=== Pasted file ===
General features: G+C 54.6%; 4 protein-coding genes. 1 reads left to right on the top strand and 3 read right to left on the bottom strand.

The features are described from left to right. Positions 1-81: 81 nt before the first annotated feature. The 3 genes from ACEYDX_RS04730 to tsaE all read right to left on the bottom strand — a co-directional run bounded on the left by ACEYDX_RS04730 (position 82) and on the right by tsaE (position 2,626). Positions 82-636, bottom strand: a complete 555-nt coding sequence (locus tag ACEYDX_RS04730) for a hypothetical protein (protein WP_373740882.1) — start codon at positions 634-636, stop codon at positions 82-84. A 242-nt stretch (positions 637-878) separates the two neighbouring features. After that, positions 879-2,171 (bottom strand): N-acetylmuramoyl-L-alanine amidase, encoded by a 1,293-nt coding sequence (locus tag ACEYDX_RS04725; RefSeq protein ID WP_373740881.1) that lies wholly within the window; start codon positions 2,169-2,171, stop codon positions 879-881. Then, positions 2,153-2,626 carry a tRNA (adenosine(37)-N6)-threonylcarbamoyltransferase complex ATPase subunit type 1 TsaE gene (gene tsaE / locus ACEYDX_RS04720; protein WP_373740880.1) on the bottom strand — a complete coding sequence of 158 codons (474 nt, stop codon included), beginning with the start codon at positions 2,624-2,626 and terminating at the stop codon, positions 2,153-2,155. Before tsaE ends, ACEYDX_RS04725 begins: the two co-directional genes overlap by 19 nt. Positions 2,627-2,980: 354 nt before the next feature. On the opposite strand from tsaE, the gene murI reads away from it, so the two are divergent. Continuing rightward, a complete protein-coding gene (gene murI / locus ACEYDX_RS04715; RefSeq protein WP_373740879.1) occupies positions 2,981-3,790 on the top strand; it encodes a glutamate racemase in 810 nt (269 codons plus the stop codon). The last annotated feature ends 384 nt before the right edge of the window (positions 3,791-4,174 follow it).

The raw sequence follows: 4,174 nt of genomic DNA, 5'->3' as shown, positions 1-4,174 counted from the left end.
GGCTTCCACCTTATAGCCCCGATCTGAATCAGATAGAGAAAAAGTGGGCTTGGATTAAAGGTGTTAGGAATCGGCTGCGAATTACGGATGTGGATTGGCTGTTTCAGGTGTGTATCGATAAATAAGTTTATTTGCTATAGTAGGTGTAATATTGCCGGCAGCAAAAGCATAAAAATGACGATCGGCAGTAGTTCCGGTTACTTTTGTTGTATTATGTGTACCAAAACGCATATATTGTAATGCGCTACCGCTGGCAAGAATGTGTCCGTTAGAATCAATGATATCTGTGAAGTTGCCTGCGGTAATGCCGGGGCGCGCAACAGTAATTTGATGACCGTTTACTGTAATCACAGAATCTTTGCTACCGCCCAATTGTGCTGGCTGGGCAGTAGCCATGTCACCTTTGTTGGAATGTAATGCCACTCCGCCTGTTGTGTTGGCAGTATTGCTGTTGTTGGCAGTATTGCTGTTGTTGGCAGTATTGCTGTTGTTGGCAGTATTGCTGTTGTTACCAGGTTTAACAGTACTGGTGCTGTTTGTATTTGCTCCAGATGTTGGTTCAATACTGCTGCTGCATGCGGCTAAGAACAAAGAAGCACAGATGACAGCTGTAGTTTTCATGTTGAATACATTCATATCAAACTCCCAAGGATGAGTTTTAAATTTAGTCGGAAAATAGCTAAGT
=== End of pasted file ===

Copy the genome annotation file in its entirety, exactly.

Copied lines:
General features: G+C 54.6%; 4 protein-coding genes. 1 reads left to right on the top strand and 3 read right to left on the bottom strand.

The features are described from left to right. Positions 1-81: 81 nt before the first annotated feature. The 3 genes from ACEYDX_RS04730 to tsaE all read right to left on the bottom strand — a co-directional run bounded on the left by ACEYDX_RS04730 (position 82) and on the right by tsaE (position 2,626). Positions 82-636, bottom strand: a complete 555-nt coding sequence (locus tag ACEYDX_RS04730) for a hypothetical protein (protein WP_373740882.1) — start codon at positions 634-636, stop codon at positions 82-84. A 242-nt stretch (positions 637-878) separates the two neighbouring features. After that, positions 879-2,171 (bottom strand): N-acetylmuramoyl-L-alanine amidase, encoded by a 1,293-nt coding sequence (locus tag ACEYDX_RS04725; RefSeq protein ID WP_373740881.1) that lies wholly within the window; start codon positions 2,169-2,171, stop codon positions 879-881. Then, positions 2,153-2,626 carry a tRNA (adenosine(37)-N6)-threonylcarbamoyltransferase complex ATPase subunit type 1 TsaE gene (gene tsaE / locus ACEYDX_RS04720; protein WP_373740880.1) on the bottom strand — a complete coding sequence of 158 codons (474 nt, stop codon included), beginning with the start codon at positions 2,624-2,626 and terminating at the stop codon, positions 2,153-2,155. Before tsaE ends, ACEYDX_RS04725 begins: the two co-directional genes overlap by 19 nt. Positions 2,627-2,980: 354 nt before the next feature. On the opposite strand from tsaE, the gene murI reads away from it, so the two are divergent. Continuing rightward, a complete protein-coding gene (gene murI / locus ACEYDX_RS04715; RefSeq protein WP_373740879.1) occupies positions 2,981-3,790 on the top strand; it encodes a glutamate racemase in 810 nt (269 codons plus the stop codon). The last annotated feature ends 384 nt before the right edge of the window (positions 3,791-4,174 follow it).

The raw sequence follows: 4,174 nt of genomic DNA, 5'->3' as shown, positions 1-4,174 counted from the left end.
GGCTTCCACCTTATAGCCCCGATCTGAATCAGATAGAGAAAAAGTGGGCTTGGATTAAAGGTGTTAGGAATCGGCTGCGAATTACGGATGTGGATTGGCTGTTTCAGGTGTGTATCGATAAATAAGTTTATTTGCTATAGTAGGTGTAATATTGCCGGCAGCAAAAGCATAAAAATGACGATCGGCAGTAGTTCCGGTTACTTTTGTTGTATTATGTGTACCAAAACGCATATATTGTAATGCGCTACCGCTGGCAAGAATGTGTCCGTTAGAATCAATGATATCTGTGAAGTTGCCTGCGGTAATGCCGGGGCGCGCAACAGTAATTTGATGACCGTTTACTGTAATCACAGAATCTTTGCTACCGCCCAATTGTGCTGGCTGGGCAGTAGCCATGTCACCTTTGTTGGAATGTAATGCCACTCCGCCTGTTGTGTTGGCAGTATTGCTGTTGTTGGCAGTATTGCTGTTGTTGGCAGTATTGCTGTTGTTGGCAGTATTGCTGTTGTTACCAGGTTTAACAGTACTGGTGCTGTTTGTATTTGCTCCAGATGTTGGTTCAATACTGCTGCTGCATGCGGCTAAGAACAAAGAAGCACAGATGACAGCTGTAGTTTTCATGTTGAATACATTCATATCAAACTCCCAAGGATGAGTTTTAAATTTAGTCGGAAAATAGCTAAGT